Department had a small hospital and provided emergency medical care for the area. When President Truman visited the area, Air Force One would park on the NAS VIP Aircraft parking ramp and most of the NAS miltary personnel formed a large security force protecting the President and his aircraft from the time he embarked from the plane until he left NAS to go into the city and on his return, until his plane took off.
The Physical Training Department, utilizing the large olympic size swimming pool, gymnasium, ball diamonds and picnic area provided recreation and helped to keep military personnel in good physical shape. Sports teams were formed and competed in city and surrounding area leagues and tournaments. NAS teams competed in Ninth Naval District tournaments at Great Lakes Naval Station near Chicago, IL.
The base had a large Bachelor Officer’s Quarters with an Officer’s Club, a recreation building containing a movie theater, bowling alley, a Chief Petty Officer’s Club, a White Hat’s (enlisted) Club, a filing station and a Navy Exchange Store. There were several barracks for enlisted Sailors and Marines who lived on the base. A large mess hall served three meals a day.
Our Public Affairs Department provided tours of the base for various organizations such as Boy and Girl Scouts, school classes and civic organizations. By getting prior permission from the Navy Department, we were able to take Scout Organizations for airplane rides over the city. We provided groups of sailors for parades and sailors to provide military ceremonies at the National
Cemetery and other burial grounds. When the Fox Theater showed the Aircraft Carrier movie, “The Fighting Lady”, we hung a parachute from the ceiling of the lobby and set up a display of aircraft engines, aircraft parts and Naval Aviation memorabilia. We would set up recruiting displays at County Fairs and at Kiel Auditorium and the Arena When Sports and other similar shows were there. Several times NAS aircraft flew emergency medicines and other medical supplies to
smaller cities in the surrounding area.
The Naval Air Station, St. Louis was an integral part of St. Louis City, County and the surrounding area. Whenever there was a need that no one else seemed to be able to fill, the Navy at the Naval Air Station was asked for help and usually was able to meet the need.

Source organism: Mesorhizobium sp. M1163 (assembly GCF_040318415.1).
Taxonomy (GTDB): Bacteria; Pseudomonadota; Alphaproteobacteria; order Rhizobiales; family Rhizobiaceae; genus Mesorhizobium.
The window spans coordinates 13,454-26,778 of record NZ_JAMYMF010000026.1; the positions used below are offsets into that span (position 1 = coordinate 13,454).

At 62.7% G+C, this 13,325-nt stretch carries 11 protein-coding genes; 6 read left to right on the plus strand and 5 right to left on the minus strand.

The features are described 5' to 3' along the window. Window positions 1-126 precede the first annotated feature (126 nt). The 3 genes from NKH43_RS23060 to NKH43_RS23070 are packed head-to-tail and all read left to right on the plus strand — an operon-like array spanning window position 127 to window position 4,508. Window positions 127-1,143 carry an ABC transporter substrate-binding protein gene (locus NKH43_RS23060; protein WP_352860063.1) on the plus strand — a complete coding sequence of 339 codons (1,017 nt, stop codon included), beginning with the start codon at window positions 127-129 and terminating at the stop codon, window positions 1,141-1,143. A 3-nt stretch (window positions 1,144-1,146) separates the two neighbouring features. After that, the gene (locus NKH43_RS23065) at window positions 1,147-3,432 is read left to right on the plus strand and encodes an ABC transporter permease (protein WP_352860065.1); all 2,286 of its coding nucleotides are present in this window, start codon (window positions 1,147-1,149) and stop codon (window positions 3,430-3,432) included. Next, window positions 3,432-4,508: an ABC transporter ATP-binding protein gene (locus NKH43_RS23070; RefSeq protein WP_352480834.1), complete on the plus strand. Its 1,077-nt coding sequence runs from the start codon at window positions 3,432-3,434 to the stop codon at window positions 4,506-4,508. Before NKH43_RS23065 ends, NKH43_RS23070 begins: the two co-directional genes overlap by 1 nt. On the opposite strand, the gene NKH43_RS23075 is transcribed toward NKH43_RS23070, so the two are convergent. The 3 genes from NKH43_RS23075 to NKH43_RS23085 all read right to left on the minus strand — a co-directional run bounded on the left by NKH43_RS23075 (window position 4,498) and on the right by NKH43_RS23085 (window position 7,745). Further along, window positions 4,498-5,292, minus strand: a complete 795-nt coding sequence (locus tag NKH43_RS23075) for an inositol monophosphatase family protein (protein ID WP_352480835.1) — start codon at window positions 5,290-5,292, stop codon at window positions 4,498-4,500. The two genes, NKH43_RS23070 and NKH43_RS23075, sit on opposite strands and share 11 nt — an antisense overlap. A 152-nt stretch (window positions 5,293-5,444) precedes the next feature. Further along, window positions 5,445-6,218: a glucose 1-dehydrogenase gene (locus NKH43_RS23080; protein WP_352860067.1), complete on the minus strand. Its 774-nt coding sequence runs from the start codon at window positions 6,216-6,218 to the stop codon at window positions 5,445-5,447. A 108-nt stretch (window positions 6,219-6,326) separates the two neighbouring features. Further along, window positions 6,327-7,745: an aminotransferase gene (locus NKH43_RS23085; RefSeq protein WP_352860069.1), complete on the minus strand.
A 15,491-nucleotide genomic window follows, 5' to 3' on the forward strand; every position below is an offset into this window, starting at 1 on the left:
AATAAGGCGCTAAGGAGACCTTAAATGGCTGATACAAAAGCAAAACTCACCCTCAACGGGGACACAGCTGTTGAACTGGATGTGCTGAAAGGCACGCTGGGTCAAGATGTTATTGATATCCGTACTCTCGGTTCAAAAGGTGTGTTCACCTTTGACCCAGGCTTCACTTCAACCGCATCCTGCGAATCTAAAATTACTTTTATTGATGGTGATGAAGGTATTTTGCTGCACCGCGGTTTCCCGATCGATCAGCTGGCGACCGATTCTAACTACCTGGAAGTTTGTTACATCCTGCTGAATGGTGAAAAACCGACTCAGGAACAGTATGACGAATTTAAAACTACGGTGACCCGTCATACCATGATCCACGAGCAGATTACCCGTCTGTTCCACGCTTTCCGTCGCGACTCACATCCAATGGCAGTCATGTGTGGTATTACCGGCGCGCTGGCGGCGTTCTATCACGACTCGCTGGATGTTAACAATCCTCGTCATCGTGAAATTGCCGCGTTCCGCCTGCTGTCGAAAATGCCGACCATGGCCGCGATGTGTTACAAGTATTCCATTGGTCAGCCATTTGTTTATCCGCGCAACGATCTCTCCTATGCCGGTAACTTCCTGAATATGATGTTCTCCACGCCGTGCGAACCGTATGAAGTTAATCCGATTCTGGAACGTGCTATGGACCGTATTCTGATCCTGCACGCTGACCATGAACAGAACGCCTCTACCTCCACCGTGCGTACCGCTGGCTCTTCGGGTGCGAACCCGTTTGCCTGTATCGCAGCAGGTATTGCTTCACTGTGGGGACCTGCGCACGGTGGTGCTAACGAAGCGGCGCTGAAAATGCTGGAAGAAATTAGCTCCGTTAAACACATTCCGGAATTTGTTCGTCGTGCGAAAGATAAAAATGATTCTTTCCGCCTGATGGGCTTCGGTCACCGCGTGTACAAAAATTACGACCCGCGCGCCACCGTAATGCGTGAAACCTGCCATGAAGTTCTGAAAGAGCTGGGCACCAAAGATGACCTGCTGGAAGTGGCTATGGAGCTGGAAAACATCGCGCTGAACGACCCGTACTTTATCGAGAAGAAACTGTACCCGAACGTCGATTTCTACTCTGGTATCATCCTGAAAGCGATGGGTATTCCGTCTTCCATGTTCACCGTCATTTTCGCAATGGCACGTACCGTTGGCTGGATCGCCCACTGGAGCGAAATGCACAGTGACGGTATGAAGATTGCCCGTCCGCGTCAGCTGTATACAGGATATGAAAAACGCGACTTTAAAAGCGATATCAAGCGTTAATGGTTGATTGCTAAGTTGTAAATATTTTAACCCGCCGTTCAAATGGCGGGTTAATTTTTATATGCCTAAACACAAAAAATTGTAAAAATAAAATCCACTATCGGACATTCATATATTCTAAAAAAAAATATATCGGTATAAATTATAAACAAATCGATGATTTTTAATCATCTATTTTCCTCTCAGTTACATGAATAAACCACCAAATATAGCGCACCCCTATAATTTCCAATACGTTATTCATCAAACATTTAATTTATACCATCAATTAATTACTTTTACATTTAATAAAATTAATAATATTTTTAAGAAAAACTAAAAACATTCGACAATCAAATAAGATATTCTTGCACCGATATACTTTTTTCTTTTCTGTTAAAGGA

In 1957 dark clouds gathered. The Air National Guard was outgrowing it’s small space on the southwest corner of the airport and was looking for a larger home. When the Navy started to use jet aircraft, some people complained about the noise even though commercial aircraft and the Air Guard also flew jets. After WW2 no Navy aircraft took off from Lambert Field with bombs, rockets or ammunition aboard. We had a detachment at the Vichy, MO Airport where we loaded bombs, rockets and ammo for live fire exercises at the Fort Leonard Wood range. But the pressure was too great. On Friday the 13th of September, 1957, the Navy Department in Washington, D.C. caved in and NAS St. Louis received de-commissioning orders.
Rumors had started earlier in 1957 about the closure of NAS St. Louis. A Public Relations campaign was started trying to convince the politicians and citizens of the surounding area that they needed the Navy, it’s jobs, the money that it pumped into the economy of the area and the suuport that we provided to the airport itself. We were paid in cash so the Disbursing Officer paid us in $2.00 bills.The tremendous impact that the flood of $2.00 bills had in the community as they passed from hand to hand, had little or no effect on those who wanted our base and it’s real estate.
When Chief Aviation Machinists Mate Robert E. Hoss died his family gave me most of the file of Naval Aviation photos, clippings and letters he had saved. Bob had gone to Hadley Vocational School like I did, and Lt. John Geppert recruited him for the Naval Air Reserve Base at Lambert Field. Bob joined in 1937 and I joined in 1939. We became close friends and after we both retired from the Navy, we started the “Drip Pan” organization of people who had been stationed at NAS St. Louis. We started to meet on the second Wednesday of every month and some of our members continue to meet. We have a Reunion on the Saturday after Labor Day every year at the City of Edmundson Park, near Lambert Field.
The following is from one of the newsletters that Bob had saved. It was published in 1957 but unfortunately, there is nothing on it to identify who published the newsletter.
From January, 1943 until primary flight training was terminated in August, 1944, a total of 2,501 Naval Aviation Cadeis were processed. In addition, the St. Louis Naval Air Station trained 732 British Royal Navy and. Royal Air Force cadets during the summer of 1944.
With the termination of primary flight training, the facilities of the Naval Air Station were utilized by several Navy activities. The famed Nava,l Air Transport Service established a terminal at St. Louis, and Ferry Service Unit Five moved aboard from Little Rock, Arkansas in August, 1944. In November the Advanced Base Aviation Training Unit and the Naval Aviation Mobile Training
Detachments previously located at the Naval Operating Base, Norfolk, Virginia, were transferred to St. Louis. At the close of WW II, the Naval Air Station became a Separation Center and assisted in processing thousands of Naval personnel eligible for release.